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Twitterature, the Classics and where the joke lies

From Will Hammond, our editor at Viking/Penguin:

Say the word Twitter to a book lover and they will probably roll their eyes at you and sigh. Some of the greatest works of literature - Homer's Iliad, Dante's Inferno, Spenser's Faerie Queene, Richardson's Clarissa, Joyce's Ulysses - are long, sometimes difficult and often challenging. Twitter is the opposite: a free-for-all of voices clamouring for a split-second's attention with zero quality control. This is what makes Twitterature so funny: huge books made ridiculously small; great stories told in silly voices. Like all good pastiche, Twitterature skewers the original work with pin-point accuracy - mocking its grandiosity, exposing absurd coincidences of plotting, parodying its subject's ticks, slips and oddities. The difference, though, and what makes this little collection particularly enjoyable, is that the joke falls just as heavily (well, probably more so) on Twitter. In a face-off between Shakespeare's Macbeth and his Twitter avatar 'BigMac', it's fairly clear who comes off looking worse. So, in a curious way, Twitterature is just as much a celebration of the classics as it is a mockery of them.

What also appeals to us about Twitterature is that while it is most certainly not a serious book, it is, we think, a clever book, a funny book and also a very Penguin book. Penguin's founder Allen Lane took the view that there was a huge untapped readership for great works of literature, so he set about making the classics available to them in cheap editions that the majority of people could actually afford. Hardbacks became paperbacks; huge books became pocket-size. Twitterature takes this logic and pushes it one step further: it reduces the contents, too. As you'll see from the cover, the joke is at our expense as much as anyone's.


Works included in Twitterature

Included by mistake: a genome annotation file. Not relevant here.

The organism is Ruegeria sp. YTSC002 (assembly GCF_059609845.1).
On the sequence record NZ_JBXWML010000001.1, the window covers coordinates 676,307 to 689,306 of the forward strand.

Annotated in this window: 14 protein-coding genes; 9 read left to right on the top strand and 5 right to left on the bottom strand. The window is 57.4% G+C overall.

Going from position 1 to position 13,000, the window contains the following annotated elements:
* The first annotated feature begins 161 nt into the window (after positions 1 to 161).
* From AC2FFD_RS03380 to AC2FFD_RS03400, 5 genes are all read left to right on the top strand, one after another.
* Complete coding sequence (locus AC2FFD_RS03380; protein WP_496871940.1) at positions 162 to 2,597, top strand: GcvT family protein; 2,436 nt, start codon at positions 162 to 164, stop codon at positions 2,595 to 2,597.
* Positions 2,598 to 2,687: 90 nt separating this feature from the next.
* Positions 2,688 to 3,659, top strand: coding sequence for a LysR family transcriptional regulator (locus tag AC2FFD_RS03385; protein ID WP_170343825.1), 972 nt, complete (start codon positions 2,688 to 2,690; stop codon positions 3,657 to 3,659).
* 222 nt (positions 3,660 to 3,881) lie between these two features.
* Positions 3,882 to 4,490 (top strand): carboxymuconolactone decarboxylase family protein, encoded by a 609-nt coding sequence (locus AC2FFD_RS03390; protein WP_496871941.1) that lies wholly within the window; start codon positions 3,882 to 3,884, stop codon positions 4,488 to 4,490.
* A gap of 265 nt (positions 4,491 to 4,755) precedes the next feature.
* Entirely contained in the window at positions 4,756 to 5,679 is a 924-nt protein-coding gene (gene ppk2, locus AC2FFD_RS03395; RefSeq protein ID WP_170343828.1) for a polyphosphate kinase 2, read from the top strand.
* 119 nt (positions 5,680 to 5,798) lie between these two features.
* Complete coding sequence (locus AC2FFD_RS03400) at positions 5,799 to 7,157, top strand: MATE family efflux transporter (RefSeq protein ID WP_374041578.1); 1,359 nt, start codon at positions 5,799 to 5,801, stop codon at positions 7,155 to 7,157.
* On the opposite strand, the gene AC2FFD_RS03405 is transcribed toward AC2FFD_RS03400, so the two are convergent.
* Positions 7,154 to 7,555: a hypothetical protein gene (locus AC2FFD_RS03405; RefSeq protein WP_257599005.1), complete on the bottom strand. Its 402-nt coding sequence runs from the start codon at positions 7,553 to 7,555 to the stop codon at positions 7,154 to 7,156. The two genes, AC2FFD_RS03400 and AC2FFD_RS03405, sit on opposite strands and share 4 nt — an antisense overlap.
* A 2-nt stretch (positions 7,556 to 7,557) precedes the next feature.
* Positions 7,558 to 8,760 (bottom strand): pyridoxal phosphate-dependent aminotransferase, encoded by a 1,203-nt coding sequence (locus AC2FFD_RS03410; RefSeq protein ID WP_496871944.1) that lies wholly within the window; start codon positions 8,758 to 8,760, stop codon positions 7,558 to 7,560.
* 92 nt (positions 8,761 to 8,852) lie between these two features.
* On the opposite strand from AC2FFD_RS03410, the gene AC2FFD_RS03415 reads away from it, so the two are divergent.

Aeneid by Virgil
Alice's Adventures in Wonderland by Lewis Carroll
All the Pretty Horses by Cormac McCarthy
All Quiet on the Western Front by Erich Maria Remarque
Anna Karenina by Leo Tolstoy
Candide by Voltaire
The Canterbury Tales by Geoffrey Chaucer
The Catcher in the Rye by J. D. Salinger
Childe Harold's Pilgrimage by Byron
Crime and Punishment by Fyodor Dostoyevsky
The Crying of Lot 49 by Thomas Pynchon
The Da Vinci Code by Dan Brown
Death in Venice by Thomas Mann
The Devil in the Flesh by Raymond Radiguet
Doctor Faustus by Christopher Marlowe
Don Quixote by Miguel de Cervantes
Dracula by Bram Stoker
Emma by Jane Austen
Ender's Game by Orson Scott Card
The Epic of Gilgamesh
Eugene Onegin by Alexander Pushkin
Frankenstein by Mary Shelley
Great Expectations by Charles Dickens
The Great Gatsby by F. Scott Fitzgerald
Gulliver's Travels by Jonathan Swift
Hamlet by Shakespeare
Harry Potter (1–7) by J. K. Rowling
Heart of Darkness by Joseph Conrad
A Hero of Our Time by Mikhail Lermontov
The Hobbit by J. R. R. Tolkien
Huckleberry Finn by Mark Twain
The Iliad by Homer
In Cold Blood by Truman Capote
The Inferno by Dante
Jane Eyre by Charlotte Brontë
King Lear by Shakespeare
Lady Chatterley's Lover by D. H. Lawrence
The Life and Opinions of Tristram Shandy, Gentleman by Laurence Sterne
Lolita by Vladimir Nabokov
Lysistrata by Aristophanes
Macbeth by Shakespeare
Madame Bovary by Gustave Flaubert
Medea by Euripides
Metamorphosis by Franz Kafka
Moby-Dick by Herman Melville
Mrs. Dalloway by Virginia Woolf
Nineteen Eighty-Four by George Orwell
Notes from Underground by Fyodor Dostoyevsky
The Odyssey by Homer
Oedipus the King by Sophocles
Of Mice and Men by John Steinbeck
The Old Man and the Sea by Ernest Hemingway
On the Road by Jack Kerouac
The Overcoat by Nikolai Gogol
Paradise Lost by John Milton
The Picture of Dorian Gray by Oscar Wilde
A Portrait of the Artist as a Young Man by James Joyce
Pride and Prejudice by Jane Austen
The Red and the Black by Stendhal
The Rime of the Ancient Mariner by Samuel Taylor Coleridge
Robinson Crusoe by Daniel Defoe
Romeo and Juliet by Shakespeare
Sgt. Pepper's Lonely Hearts Club Band by The Beatles
Sherlock Holmes by Arthur Conan Doyle
Sir Gawain and the Green Knight
Slaughterhouse Five by Kurt Vonnegut
The Sorrows of Young Werther by Johann Wolfgang von Goethe
The Sound and the Fury by William Faulkner
The Story of My Life by Helen Keller
The Stranger by Albert Camus
Swann's Way by Marcel Proust
The Tempest by Shakespeare
The Three Musketeers by Alexandre Dumas
To Kill a Mockingbird by Harper Lee
Twilight by Stephenie Meyer
Ulysses by James Joyce
Venus in Furs by Leopold von Sacher-Masoch
Waiting for Godot by Samuel Beckett
The Wall by Jean-Paul Sartre
The Waste Land by T. S. Eliot
Watchmen by Alan Moore
Wuthering Heights by Emily Brontë

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